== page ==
had done a large positive article on his local Mormon congregation.
The area that seemed to create the most confusion was our
relationship with African Americans. Several reporters asked for
clarification on that. One panelist stated several times that Mormon
racism was the story that needed to be written, and it was contained
within the Book of Mormon. I foolishly tried to correct some of her
misunderstandings and brought up that the Book of Mormon wasn’t the
story of African Americans, but was immediately shouted down by her
charges of racism.
Luckily, one of the other Mormon scholars in attendance waited until
the panel was over and gently suggested she read some of the
scholarship on the matter. It turned out she wasn’t even familiar
with the writings or even the names of scholars within the LDS
community. He gave her some book titles. His was a better approach.
In the weeks after the trip, we received confirmation that the trip
was successful as I was called by a reporter who was doing a story
that he believed would portray Mormons in a negative light. He
wanted to talk with me to obtain balancing information. The result
was a balanced story that was accurate and fair. We also had contact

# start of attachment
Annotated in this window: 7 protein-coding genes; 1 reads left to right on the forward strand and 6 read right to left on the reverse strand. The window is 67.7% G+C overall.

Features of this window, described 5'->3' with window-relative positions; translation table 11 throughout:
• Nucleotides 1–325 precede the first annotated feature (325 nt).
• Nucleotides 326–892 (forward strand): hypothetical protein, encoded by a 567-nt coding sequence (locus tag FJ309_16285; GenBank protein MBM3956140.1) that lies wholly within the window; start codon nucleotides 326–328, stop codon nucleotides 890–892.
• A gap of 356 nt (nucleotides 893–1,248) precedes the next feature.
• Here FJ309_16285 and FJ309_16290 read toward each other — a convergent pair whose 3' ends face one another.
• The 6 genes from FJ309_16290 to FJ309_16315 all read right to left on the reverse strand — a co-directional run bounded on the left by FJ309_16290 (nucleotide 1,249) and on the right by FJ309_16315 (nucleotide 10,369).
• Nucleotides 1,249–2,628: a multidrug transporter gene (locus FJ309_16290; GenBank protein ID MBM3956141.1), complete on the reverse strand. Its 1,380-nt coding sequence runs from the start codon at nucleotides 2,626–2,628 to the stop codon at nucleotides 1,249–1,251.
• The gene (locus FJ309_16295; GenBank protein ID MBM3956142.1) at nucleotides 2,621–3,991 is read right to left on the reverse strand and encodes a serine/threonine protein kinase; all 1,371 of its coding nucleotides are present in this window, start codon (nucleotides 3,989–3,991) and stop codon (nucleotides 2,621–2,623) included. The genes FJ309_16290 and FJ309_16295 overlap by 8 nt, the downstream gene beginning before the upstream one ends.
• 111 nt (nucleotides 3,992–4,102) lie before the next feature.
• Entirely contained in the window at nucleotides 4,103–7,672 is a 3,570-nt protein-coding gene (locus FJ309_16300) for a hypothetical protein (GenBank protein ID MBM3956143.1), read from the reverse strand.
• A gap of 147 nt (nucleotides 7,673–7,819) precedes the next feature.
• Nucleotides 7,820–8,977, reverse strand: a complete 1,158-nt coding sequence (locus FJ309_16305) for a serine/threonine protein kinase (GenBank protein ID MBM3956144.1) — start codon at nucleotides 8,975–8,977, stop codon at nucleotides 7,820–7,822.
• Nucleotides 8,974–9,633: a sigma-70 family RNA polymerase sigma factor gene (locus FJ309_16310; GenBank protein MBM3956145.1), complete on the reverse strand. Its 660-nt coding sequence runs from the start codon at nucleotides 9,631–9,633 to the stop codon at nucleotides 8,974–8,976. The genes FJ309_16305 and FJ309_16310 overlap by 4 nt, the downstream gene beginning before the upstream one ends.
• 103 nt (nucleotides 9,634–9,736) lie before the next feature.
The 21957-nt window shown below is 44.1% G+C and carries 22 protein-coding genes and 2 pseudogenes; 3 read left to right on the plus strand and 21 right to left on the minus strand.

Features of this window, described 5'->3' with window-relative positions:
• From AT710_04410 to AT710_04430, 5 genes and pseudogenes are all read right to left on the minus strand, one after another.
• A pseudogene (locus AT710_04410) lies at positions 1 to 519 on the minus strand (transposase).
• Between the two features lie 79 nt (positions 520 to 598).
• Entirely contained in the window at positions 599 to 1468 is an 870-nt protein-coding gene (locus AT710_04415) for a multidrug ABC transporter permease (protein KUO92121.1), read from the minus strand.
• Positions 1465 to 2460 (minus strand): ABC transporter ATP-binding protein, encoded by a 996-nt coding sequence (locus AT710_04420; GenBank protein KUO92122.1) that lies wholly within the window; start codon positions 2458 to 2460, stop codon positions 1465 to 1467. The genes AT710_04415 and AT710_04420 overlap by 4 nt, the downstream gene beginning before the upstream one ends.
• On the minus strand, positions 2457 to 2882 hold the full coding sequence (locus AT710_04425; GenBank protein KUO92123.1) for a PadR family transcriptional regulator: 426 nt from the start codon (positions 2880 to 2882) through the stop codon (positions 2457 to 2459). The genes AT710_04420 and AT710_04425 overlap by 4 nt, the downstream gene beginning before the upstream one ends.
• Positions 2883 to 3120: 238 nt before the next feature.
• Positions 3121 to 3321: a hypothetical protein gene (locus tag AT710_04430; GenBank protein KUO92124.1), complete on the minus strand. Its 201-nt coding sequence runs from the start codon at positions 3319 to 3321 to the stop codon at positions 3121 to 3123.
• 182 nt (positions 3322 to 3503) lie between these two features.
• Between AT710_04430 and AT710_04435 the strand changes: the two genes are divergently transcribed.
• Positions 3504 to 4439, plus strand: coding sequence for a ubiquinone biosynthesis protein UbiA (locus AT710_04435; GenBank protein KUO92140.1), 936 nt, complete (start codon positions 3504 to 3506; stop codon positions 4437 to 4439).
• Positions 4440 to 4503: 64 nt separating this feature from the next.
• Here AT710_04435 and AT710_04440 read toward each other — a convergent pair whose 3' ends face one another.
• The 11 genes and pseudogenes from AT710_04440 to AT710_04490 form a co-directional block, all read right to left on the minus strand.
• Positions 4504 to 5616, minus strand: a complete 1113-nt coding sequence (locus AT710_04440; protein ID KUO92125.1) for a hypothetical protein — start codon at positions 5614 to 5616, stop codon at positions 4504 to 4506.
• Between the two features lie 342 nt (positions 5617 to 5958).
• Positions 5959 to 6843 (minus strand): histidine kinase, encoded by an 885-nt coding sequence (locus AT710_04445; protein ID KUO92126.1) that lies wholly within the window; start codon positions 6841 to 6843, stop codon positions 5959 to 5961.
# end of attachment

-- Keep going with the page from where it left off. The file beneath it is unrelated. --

with several other reporters and were able to provide significant
input into other news stories.
I want to thank all of our supporters who provided donations to
FAIR. Your donations made that conference visit possible.
President of FAIR
Here are three articles that appeared recently where we were able to
provide input. There have been several others.
These first two were requested of us and done through MormonVoices.
The 10 Best Stories About the ‘Mormon Moment’
The Ten Worst Stories About the ‘Mormon Moment’
This was an excellent article done by the BBC:
Has the Mormon mystique been lifted?
I want to thank all of you who sent in donations this past month.
Without them, we wouldn’t have been able to make our recent contacts
with the press, and we wouldn’t have been able to advertise during
But, as a reminder, that doesn’t mean our financial needs have
stopped. I hope you will continue to donate to FAIR at
Consider signing up for a reoccurring donation. FAIR is a 501c(3)
corporation, so in the United States your contributions are tax
deductible. If you have questions, check with your tax advisor.
One of our FAIR volunteers, Trevor Holyoak, has created some